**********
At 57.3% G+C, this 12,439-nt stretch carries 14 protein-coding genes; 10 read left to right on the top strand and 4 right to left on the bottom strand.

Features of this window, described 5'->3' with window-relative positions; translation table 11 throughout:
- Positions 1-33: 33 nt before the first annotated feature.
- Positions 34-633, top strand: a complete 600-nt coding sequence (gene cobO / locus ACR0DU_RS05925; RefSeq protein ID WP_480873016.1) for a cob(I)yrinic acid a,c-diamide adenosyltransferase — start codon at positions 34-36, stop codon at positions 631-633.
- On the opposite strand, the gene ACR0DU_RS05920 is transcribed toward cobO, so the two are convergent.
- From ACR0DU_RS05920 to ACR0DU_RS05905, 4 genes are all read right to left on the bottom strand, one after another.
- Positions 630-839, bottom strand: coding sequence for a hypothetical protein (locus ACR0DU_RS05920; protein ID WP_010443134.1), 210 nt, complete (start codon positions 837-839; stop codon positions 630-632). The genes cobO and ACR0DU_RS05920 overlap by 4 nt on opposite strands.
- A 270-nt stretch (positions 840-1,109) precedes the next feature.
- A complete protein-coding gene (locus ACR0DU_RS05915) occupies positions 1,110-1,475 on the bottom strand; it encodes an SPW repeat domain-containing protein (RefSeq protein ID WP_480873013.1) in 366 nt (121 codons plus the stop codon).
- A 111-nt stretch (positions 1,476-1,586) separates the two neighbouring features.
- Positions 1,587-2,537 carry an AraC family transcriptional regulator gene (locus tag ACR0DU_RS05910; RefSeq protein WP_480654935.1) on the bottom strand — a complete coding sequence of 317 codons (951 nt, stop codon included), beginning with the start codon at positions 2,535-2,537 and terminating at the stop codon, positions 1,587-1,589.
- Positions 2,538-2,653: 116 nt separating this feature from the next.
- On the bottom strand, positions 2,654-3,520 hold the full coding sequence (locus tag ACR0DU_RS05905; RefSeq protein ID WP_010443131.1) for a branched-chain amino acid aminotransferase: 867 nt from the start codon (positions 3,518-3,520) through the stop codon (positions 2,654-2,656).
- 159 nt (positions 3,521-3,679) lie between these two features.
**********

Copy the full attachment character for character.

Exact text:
At 57.3% G+C, this 12,439-nt stretch carries 14 protein-coding genes; 10 read left to right on the top strand and 4 right to left on the bottom strand.

Features of this window, described 5'->3' with window-relative positions; translation table 11 throughout:
- Positions 1-33: 33 nt before the first annotated feature.
- Positions 34-633, top strand: a complete 600-nt coding sequence (gene cobO / locus ACR0DU_RS05925; RefSeq protein ID WP_480873016.1) for a cob(I)yrinic acid a,c-diamide adenosyltransferase — start codon at positions 34-36, stop codon at positions 631-633.
- On the opposite strand, the gene ACR0DU_RS05920 is transcribed toward cobO, so the two are convergent.
- From ACR0DU_RS05920 to ACR0DU_RS05905, 4 genes are all read right to left on the bottom strand, one after another.
- Positions 630-839, bottom strand: coding sequence for a hypothetical protein (locus ACR0DU_RS05920; protein ID WP_010443134.1), 210 nt, complete (start codon positions 837-839; stop codon positions 630-632). The genes cobO and ACR0DU_RS05920 overlap by 4 nt on opposite strands.
- A 270-nt stretch (positions 840-1,109) precedes the next feature.
- A complete protein-coding gene (locus ACR0DU_RS05915) occupies positions 1,110-1,475 on the bottom strand; it encodes an SPW repeat domain-containing protein (RefSeq protein ID WP_480873013.1) in 366 nt (121 codons plus the stop codon).
- A 111-nt stretch (positions 1,476-1,586) separates the two neighbouring features.
- Positions 1,587-2,537 carry an AraC family transcriptional regulator gene (locus tag ACR0DU_RS05910; RefSeq protein WP_480654935.1) on the bottom strand — a complete coding sequence of 317 codons (951 nt, stop codon included), beginning with the start codon at positions 2,535-2,537 and terminating at the stop codon, positions 1,587-1,589.
- Positions 2,538-2,653: 116 nt separating this feature from the next.
- On the bottom strand, positions 2,654-3,520 hold the full coding sequence (locus tag ACR0DU_RS05905; RefSeq protein ID WP_010443131.1) for a branched-chain amino acid aminotransferase: 867 nt from the start codon (positions 3,518-3,520) through the stop codon (positions 2,654-2,656).
- 159 nt (positions 3,521-3,679) lie between these two features.